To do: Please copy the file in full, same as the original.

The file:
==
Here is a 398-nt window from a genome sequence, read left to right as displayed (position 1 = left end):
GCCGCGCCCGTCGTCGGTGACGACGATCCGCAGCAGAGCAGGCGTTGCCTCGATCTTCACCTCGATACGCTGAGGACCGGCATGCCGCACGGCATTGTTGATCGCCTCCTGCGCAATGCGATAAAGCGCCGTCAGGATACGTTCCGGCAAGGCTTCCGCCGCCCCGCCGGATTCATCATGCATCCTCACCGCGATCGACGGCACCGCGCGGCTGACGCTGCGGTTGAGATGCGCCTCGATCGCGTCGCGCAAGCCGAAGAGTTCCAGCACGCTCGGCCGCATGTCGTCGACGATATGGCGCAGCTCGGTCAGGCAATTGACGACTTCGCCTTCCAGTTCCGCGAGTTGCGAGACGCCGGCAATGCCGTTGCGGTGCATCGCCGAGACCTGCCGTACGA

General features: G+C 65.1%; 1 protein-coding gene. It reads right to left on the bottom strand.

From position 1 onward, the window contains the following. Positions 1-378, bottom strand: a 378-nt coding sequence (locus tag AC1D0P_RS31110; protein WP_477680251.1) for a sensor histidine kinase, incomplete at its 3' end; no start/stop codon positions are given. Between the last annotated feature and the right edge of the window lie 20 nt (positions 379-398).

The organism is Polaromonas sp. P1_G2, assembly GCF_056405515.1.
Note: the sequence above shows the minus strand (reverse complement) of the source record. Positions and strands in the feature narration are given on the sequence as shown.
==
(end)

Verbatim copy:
Here is a 398-nt window from a genome sequence, read left to right as displayed (position 1 = left end):
GCCGCGCCCGTCGTCGGTGACGACGATCCGCAGCAGAGCAGGCGTTGCCTCGATCTTCACCTCGATACGCTGAGGACCGGCATGCCGCACGGCATTGTTGATCGCCTCCTGCGCAATGCGATAAAGCGCCGTCAGGATACGTTCCGGCAAGGCTTCCGCCGCCCCGCCGGATTCATCATGCATCCTCACCGCGATCGACGGCACCGCGCGGCTGACGCTGCGGTTGAGATGCGCCTCGATCGCGTCGCGCAAGCCGAAGAGTTCCAGCACGCTCGGCCGCATGTCGTCGACGATATGGCGCAGCTCGGTCAGGCAATTGACGACTTCGCCTTCCAGTTCCGCGAGTTGCGAGACGCCGGCAATGCCGTTGCGGTGCATCGCCGAGACCTGCCGTACGA

General features: G+C 65.1%; 1 protein-coding gene. It reads right to left on the bottom strand.

From position 1 onward, the window contains the following. Positions 1-378, bottom strand: a 378-nt coding sequence (locus tag AC1D0P_RS31110; protein WP_477680251.1) for a sensor histidine kinase, incomplete at its 3' end; no start/stop codon positions are given. Between the last annotated feature and the right edge of the window lie 20 nt (positions 379-398).

The organism is Polaromonas sp. P1_G2, assembly GCF_056405515.1.
Note: the sequence above shows the minus strand (reverse complement) of the source record. Positions and strands in the feature narration are given on the sequence as shown.